18. Reilly R, Anderson R. Interpreting the anion gap. Crit Care Med 1998; 26: 1771
  19. Kraut J, Madias N. Serum anion gap: its uses and limitations in clinical medicine. Clin J Am Soc Nephrol 2007; 2: 162-74
  20. Berkman M, Ufberg J et al. Anion gap as a screening tool for elevated lactate in patients with an increased risk of developing sepsis in the emergency department. J Emerg Med 2007; 36: 391-94
  21. Mycyk M, Aks S. A visual schematic for clarifying the temporal relationship between the anion and osmol gaps in toxic alcohol poisoning. Am J Emerg Med 2003; 21: 333-35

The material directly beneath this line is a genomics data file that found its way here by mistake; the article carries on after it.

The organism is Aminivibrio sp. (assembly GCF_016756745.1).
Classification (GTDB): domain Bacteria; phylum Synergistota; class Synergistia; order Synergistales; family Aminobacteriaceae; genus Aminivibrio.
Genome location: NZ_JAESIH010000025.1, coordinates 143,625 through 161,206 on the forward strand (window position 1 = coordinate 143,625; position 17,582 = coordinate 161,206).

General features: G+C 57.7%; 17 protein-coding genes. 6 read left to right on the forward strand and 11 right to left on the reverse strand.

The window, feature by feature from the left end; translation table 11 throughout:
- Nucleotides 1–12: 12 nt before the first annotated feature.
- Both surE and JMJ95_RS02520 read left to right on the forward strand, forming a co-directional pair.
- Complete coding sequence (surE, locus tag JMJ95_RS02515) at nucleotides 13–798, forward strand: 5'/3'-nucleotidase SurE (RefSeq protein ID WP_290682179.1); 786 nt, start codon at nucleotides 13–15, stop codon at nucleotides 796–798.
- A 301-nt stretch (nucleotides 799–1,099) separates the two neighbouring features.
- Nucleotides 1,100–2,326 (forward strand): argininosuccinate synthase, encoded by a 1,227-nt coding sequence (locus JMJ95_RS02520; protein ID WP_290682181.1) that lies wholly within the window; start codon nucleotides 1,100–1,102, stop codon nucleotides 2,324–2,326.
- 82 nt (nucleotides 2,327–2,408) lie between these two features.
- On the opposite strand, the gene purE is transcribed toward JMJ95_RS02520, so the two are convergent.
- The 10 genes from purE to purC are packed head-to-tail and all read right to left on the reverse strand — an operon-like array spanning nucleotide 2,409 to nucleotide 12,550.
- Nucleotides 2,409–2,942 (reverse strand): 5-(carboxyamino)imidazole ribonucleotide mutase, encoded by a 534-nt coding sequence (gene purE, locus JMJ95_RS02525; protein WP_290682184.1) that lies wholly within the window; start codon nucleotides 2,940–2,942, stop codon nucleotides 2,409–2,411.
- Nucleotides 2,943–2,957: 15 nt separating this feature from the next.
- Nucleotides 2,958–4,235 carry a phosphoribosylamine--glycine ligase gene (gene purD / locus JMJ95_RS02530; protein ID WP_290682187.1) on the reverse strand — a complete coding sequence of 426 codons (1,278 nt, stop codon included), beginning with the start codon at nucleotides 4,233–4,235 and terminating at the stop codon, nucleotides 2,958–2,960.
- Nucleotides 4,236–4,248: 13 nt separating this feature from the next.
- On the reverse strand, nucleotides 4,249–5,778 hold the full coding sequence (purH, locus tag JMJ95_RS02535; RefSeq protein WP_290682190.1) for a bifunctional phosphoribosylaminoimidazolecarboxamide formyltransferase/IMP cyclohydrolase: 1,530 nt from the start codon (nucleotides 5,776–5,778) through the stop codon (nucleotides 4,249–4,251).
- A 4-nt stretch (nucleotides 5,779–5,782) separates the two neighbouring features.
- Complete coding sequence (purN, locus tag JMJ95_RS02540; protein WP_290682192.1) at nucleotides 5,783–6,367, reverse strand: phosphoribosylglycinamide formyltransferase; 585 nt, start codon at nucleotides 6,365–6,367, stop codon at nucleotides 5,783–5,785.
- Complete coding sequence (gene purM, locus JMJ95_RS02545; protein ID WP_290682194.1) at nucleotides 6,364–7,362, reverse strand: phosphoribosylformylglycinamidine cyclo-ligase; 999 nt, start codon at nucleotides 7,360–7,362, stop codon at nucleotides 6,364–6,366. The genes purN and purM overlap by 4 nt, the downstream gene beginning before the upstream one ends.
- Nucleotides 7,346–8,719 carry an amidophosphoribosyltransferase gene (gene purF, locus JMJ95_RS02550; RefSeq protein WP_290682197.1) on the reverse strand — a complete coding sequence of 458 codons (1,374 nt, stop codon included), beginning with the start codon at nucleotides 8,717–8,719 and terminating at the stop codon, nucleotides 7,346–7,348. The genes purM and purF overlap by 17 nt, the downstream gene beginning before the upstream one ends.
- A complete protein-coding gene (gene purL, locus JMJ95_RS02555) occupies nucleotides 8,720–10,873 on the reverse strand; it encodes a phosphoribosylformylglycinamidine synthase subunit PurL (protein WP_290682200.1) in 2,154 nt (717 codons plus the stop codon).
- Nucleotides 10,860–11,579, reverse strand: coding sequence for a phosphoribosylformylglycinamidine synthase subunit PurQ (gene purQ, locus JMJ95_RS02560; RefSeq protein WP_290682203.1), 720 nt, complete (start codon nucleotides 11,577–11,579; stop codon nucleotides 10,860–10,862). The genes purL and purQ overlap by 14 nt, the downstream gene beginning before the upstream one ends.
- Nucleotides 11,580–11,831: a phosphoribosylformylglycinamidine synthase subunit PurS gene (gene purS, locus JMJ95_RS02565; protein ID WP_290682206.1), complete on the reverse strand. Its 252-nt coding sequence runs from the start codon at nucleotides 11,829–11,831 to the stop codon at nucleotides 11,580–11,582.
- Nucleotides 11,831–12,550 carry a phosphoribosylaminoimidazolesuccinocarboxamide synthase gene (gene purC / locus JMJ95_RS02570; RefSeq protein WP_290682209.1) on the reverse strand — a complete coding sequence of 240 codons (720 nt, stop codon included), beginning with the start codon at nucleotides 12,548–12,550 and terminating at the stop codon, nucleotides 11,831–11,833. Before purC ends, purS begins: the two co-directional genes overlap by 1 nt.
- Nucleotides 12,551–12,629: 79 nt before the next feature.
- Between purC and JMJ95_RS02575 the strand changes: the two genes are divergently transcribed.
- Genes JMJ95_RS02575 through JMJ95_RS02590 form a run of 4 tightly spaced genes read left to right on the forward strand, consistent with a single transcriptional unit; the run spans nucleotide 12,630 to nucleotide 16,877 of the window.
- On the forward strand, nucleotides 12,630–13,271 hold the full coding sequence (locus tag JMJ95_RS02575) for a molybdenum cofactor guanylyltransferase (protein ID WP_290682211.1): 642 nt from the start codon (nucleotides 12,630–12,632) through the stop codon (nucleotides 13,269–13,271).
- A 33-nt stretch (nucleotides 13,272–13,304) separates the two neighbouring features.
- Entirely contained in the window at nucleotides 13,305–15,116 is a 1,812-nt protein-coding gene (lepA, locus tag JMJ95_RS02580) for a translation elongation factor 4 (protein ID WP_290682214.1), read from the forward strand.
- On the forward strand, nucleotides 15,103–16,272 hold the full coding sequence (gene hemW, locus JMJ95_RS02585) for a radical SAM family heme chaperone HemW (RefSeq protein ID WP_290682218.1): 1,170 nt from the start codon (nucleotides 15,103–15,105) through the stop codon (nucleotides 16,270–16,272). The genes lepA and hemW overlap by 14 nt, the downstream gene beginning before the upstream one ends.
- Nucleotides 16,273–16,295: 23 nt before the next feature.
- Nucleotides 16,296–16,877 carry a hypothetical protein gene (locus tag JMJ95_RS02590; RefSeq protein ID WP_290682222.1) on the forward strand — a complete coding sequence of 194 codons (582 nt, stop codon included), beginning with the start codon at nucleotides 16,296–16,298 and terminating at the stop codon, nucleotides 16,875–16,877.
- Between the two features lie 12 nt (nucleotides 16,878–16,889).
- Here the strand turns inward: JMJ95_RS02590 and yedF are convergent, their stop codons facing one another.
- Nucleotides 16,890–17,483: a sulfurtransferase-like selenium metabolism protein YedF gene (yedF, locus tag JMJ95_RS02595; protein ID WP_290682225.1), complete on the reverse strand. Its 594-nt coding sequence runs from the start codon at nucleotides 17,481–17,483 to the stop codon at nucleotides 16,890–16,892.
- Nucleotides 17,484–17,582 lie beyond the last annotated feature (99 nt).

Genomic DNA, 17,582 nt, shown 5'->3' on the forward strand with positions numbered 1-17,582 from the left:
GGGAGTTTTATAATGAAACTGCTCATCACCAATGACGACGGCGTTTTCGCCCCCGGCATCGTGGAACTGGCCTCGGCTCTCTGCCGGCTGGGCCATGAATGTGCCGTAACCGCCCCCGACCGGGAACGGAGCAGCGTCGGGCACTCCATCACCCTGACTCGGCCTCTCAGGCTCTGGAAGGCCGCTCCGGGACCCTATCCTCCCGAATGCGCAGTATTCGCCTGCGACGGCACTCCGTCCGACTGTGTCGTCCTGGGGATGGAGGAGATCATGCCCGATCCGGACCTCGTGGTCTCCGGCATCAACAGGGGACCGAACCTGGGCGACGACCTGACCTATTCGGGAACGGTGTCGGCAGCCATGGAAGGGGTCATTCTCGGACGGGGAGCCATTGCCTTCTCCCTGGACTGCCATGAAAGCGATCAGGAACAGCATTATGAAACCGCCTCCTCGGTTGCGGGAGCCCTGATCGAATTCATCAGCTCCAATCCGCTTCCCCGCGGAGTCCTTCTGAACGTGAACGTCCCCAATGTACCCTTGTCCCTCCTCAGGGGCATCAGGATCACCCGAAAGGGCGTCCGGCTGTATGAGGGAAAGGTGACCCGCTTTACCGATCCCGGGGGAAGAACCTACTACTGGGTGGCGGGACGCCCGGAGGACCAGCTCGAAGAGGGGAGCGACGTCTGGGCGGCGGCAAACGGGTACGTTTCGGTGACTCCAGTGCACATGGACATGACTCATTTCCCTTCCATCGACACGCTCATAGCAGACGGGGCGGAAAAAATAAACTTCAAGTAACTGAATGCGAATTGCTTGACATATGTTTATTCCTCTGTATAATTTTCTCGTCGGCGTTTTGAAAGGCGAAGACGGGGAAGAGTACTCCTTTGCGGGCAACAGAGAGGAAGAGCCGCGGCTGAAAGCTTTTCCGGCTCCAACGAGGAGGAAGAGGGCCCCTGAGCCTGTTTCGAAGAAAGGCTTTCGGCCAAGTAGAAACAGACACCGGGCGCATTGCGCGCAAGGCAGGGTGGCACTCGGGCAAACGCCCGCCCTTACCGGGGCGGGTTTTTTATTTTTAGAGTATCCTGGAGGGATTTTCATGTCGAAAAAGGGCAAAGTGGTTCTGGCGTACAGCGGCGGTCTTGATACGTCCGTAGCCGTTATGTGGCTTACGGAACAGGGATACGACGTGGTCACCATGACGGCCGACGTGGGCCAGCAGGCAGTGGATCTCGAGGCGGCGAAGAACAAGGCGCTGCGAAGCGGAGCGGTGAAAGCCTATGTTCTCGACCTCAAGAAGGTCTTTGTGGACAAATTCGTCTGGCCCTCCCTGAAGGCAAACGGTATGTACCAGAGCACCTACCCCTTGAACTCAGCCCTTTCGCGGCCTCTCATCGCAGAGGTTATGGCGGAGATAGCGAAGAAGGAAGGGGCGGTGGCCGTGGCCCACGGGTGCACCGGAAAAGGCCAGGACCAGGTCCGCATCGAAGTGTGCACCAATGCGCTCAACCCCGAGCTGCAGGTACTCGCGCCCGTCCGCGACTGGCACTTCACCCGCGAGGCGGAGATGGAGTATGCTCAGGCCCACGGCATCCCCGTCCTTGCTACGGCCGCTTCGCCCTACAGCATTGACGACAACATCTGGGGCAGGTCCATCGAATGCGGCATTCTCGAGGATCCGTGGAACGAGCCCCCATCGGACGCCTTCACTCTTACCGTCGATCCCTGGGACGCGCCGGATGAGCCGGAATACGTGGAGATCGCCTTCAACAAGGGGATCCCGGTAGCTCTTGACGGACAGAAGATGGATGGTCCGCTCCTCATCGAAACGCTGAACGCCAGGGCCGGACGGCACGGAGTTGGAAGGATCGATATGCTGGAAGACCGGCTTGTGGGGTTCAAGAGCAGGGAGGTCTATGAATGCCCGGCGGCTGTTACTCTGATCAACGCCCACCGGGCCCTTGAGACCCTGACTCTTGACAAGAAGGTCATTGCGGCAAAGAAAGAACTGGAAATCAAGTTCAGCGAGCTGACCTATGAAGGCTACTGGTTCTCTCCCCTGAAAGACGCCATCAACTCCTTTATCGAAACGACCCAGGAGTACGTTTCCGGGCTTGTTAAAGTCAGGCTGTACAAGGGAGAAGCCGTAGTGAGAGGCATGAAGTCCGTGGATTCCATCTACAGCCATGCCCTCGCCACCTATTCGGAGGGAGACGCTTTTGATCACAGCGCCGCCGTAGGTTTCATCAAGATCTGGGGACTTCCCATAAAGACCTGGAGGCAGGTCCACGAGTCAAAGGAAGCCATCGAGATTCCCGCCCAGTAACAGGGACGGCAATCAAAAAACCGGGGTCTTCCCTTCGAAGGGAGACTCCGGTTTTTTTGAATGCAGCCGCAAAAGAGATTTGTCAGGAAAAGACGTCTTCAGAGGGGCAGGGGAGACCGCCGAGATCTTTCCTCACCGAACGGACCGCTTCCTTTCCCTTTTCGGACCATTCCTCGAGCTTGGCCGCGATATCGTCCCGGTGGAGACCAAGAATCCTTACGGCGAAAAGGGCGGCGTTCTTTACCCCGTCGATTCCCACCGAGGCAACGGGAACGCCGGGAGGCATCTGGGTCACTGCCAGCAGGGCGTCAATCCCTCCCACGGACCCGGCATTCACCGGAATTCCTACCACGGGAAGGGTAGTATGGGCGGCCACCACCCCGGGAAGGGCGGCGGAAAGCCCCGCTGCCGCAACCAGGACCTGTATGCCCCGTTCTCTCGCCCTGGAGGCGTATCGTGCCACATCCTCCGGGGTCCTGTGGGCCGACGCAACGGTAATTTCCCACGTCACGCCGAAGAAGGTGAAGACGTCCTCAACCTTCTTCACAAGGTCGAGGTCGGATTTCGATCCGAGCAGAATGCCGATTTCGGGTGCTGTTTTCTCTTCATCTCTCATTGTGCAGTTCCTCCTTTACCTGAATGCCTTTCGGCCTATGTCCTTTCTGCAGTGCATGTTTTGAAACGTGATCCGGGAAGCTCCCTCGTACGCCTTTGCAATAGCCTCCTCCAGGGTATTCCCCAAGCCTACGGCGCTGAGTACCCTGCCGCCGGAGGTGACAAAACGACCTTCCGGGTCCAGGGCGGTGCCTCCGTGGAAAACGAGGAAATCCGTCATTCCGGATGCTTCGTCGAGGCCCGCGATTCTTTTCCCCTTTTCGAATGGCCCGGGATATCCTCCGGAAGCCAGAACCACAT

22. Moe O, Fuster D. Clinical acid-base pathophysiology: disorders of plasma anion gap. Best Prac & Res Clin Endo & Metab 2003: 17: 559-74
  23. Kortman W, vanAgtmael J et al. 5-Oxoproline as a cause of high anion gap metabolic acidosis: an uncommon cause with common risk factors. Neth J Med. 2008: 66(8): 354-7
  24. DiNubile M.. The increment in the anion gap: overextension of a concept? Lancet 1988; 2: 951-53
  25. Madias N, Ayus J et al. Increased anion gap in metabolic alkalosis: role of plasma protein equivalency. New Eng J Med 1979; 300: 1421
  26. Paladinin G, Sala P. Anion gap in multiple myeloma. Acta Haematol 1979; 62: 148-52
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Chris Higgins

has a master's degree in medical biochemistry and he has twenty years experience of work in clinical laboratories.